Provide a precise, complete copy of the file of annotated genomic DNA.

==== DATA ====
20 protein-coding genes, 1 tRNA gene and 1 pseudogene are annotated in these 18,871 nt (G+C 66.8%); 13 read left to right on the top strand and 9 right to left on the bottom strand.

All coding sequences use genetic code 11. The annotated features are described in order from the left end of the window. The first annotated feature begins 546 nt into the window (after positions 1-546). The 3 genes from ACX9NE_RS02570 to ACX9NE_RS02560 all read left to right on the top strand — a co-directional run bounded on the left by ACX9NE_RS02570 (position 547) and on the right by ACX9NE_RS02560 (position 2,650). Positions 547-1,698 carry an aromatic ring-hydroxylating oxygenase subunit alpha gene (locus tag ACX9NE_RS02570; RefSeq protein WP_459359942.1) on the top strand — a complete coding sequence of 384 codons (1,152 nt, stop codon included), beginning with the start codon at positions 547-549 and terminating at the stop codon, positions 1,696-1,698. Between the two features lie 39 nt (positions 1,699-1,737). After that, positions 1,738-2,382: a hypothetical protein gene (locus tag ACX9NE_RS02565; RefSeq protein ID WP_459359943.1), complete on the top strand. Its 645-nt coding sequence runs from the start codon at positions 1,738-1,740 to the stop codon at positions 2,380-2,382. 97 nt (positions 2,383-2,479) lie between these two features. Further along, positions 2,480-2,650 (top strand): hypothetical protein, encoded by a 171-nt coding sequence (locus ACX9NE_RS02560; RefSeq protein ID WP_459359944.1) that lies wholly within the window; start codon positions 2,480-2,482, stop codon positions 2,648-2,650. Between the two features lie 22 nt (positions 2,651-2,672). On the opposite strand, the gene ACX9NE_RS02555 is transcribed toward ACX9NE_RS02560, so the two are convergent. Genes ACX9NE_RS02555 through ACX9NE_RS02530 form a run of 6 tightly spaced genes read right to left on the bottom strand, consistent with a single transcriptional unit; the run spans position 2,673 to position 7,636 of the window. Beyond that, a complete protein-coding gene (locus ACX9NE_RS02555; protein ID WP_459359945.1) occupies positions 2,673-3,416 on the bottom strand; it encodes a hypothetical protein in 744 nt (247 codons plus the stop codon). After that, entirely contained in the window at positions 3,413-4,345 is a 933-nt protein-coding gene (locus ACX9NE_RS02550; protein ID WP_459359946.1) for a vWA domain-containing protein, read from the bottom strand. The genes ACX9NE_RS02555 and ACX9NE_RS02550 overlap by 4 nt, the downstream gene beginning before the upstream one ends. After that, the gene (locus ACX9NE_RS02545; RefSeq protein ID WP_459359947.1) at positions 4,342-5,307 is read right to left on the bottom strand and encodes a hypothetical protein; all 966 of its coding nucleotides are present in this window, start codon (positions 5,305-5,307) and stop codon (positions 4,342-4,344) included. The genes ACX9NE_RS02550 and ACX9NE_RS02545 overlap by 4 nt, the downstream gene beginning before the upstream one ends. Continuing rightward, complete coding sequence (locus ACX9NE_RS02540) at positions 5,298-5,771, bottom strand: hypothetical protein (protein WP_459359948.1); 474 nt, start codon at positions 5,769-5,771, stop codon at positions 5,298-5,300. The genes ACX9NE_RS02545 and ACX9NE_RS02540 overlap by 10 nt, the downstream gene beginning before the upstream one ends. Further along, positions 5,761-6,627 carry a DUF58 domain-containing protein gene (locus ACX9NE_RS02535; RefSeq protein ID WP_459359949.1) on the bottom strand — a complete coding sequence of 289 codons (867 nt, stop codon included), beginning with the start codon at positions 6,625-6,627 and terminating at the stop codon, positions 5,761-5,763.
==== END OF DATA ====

20 protein-coding genes, 1 tRNA gene and 1 pseudogene are annotated in these 18,871 nt (G+C 66.8%); 13 read left to right on the top strand and 9 right to left on the bottom strand.

All coding sequences use genetic code 11. The annotated features are described in order from the left end of the window. The first annotated feature begins 546 nt into the window (after positions 1-546). The 3 genes from ACX9NE_RS02570 to ACX9NE_RS02560 all read left to right on the top strand — a co-directional run bounded on the left by ACX9NE_RS02570 (position 547) and on the right by ACX9NE_RS02560 (position 2,650). Positions 547-1,698 carry an aromatic ring-hydroxylating oxygenase subunit alpha gene (locus tag ACX9NE_RS02570; RefSeq protein WP_459359942.1) on the top strand — a complete coding sequence of 384 codons (1,152 nt, stop codon included), beginning with the start codon at positions 547-549 and terminating at the stop codon, positions 1,696-1,698. Between the two features lie 39 nt (positions 1,699-1,737). After that, positions 1,738-2,382: a hypothetical protein gene (locus tag ACX9NE_RS02565; RefSeq protein ID WP_459359943.1), complete on the top strand. Its 645-nt coding sequence runs from the start codon at positions 1,738-1,740 to the stop codon at positions 2,380-2,382. 97 nt (positions 2,383-2,479) lie between these two features. Further along, positions 2,480-2,650 (top strand): hypothetical protein, encoded by a 171-nt coding sequence (locus ACX9NE_RS02560; RefSeq protein ID WP_459359944.1) that lies wholly within the window; start codon positions 2,480-2,482, stop codon positions 2,648-2,650. Between the two features lie 22 nt (positions 2,651-2,672). On the opposite strand, the gene ACX9NE_RS02555 is transcribed toward ACX9NE_RS02560, so the two are convergent. Genes ACX9NE_RS02555 through ACX9NE_RS02530 form a run of 6 tightly spaced genes read right to left on the bottom strand, consistent with a single transcriptional unit; the run spans position 2,673 to position 7,636 of the window. Beyond that, a complete protein-coding gene (locus ACX9NE_RS02555; protein ID WP_459359945.1) occupies positions 2,673-3,416 on the bottom strand; it encodes a hypothetical protein in 744 nt (247 codons plus the stop codon). After that, entirely contained in the window at positions 3,413-4,345 is a 933-nt protein-coding gene (locus ACX9NE_RS02550; protein ID WP_459359946.1) for a vWA domain-containing protein, read from the bottom strand. The genes ACX9NE_RS02555 and ACX9NE_RS02550 overlap by 4 nt, the downstream gene beginning before the upstream one ends. After that, the gene (locus ACX9NE_RS02545; RefSeq protein ID WP_459359947.1) at positions 4,342-5,307 is read right to left on the bottom strand and encodes a hypothetical protein; all 966 of its coding nucleotides are present in this window, start codon (positions 5,305-5,307) and stop codon (positions 4,342-4,344) included. The genes ACX9NE_RS02550 and ACX9NE_RS02545 overlap by 4 nt, the downstream gene beginning before the upstream one ends. Continuing rightward, complete coding sequence (locus ACX9NE_RS02540) at positions 5,298-5,771, bottom strand: hypothetical protein (protein WP_459359948.1); 474 nt, start codon at positions 5,769-5,771, stop codon at positions 5,298-5,300. The genes ACX9NE_RS02545 and ACX9NE_RS02540 overlap by 10 nt, the downstream gene beginning before the upstream one ends. Further along, positions 5,761-6,627 carry a DUF58 domain-containing protein gene (locus ACX9NE_RS02535; RefSeq protein ID WP_459359949.1) on the bottom strand — a complete coding sequence of 289 codons (867 nt, stop codon included), beginning with the start codon at positions 6,625-6,627 and terminating at the stop codon, positions 5,761-5,763.